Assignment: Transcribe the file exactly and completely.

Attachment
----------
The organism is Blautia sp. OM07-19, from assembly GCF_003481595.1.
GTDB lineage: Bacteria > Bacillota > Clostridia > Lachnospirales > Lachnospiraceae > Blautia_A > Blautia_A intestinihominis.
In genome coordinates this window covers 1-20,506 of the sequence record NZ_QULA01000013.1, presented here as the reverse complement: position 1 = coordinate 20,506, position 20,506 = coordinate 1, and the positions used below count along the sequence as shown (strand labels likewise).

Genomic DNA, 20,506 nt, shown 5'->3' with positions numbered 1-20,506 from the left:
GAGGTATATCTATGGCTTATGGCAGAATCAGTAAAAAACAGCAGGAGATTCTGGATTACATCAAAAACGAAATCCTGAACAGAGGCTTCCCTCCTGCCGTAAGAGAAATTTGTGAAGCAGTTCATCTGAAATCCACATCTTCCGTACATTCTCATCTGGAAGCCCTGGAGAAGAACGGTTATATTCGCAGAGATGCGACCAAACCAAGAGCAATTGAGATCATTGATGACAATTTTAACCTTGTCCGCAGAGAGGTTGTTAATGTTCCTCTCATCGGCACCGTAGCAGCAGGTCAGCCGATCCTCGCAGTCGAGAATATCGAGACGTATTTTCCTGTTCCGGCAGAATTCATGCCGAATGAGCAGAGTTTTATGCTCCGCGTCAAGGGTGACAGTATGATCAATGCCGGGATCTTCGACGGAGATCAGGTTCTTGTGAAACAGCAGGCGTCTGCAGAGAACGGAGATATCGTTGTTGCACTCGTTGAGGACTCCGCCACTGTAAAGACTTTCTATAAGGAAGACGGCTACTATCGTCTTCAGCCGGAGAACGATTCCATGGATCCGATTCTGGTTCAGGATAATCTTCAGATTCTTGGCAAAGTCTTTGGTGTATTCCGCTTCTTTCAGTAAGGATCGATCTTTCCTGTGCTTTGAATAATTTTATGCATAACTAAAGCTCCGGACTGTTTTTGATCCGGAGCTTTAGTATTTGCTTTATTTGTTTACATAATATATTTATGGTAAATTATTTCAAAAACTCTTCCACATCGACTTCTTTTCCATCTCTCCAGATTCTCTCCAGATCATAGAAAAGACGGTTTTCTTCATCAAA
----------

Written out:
The organism is Blautia sp. OM07-19, from assembly GCF_003481595.1.
GTDB lineage: Bacteria > Bacillota > Clostridia > Lachnospirales > Lachnospiraceae > Blautia_A > Blautia_A intestinihominis.
In genome coordinates this window covers 1-20,506 of the sequence record NZ_QULA01000013.1, presented here as the reverse complement: position 1 = coordinate 20,506, position 20,506 = coordinate 1, and the positions used below count along the sequence as shown (strand labels likewise).

Genomic DNA, 20,506 nt, shown 5'->3' with positions numbered 1-20,506 from the left:
GAGGTATATCTATGGCTTATGGCAGAATCAGTAAAAAACAGCAGGAGATTCTGGATTACATCAAAAACGAAATCCTGAACAGAGGCTTCCCTCCTGCCGTAAGAGAAATTTGTGAAGCAGTTCATCTGAAATCCACATCTTCCGTACATTCTCATCTGGAAGCCCTGGAGAAGAACGGTTATATTCGCAGAGATGCGACCAAACCAAGAGCAATTGAGATCATTGATGACAATTTTAACCTTGTCCGCAGAGAGGTTGTTAATGTTCCTCTCATCGGCACCGTAGCAGCAGGTCAGCCGATCCTCGCAGTCGAGAATATCGAGACGTATTTTCCTGTTCCGGCAGAATTCATGCCGAATGAGCAGAGTTTTATGCTCCGCGTCAAGGGTGACAGTATGATCAATGCCGGGATCTTCGACGGAGATCAGGTTCTTGTGAAACAGCAGGCGTCTGCAGAGAACGGAGATATCGTTGTTGCACTCGTTGAGGACTCCGCCACTGTAAAGACTTTCTATAAGGAAGACGGCTACTATCGTCTTCAGCCGGAGAACGATTCCATGGATCCGATTCTGGTTCAGGATAATCTTCAGATTCTTGGCAAAGTCTTTGGTGTATTCCGCTTCTTTCAGTAAGGATCGATCTTTCCTGTGCTTTGAATAATTTTATGCATAACTAAAGCTCCGGACTGTTTTTGATCCGGAGCTTTAGTATTTGCTTTATTTGTTTACATAATATATTTATGGTAAATTATTTCAAAAACTCTTCCACATCGACTTCTTTTCCATCTCTCCAGATTCTCTCCAGATCATAGAAAAGACGGTTTTCTTCATCAAA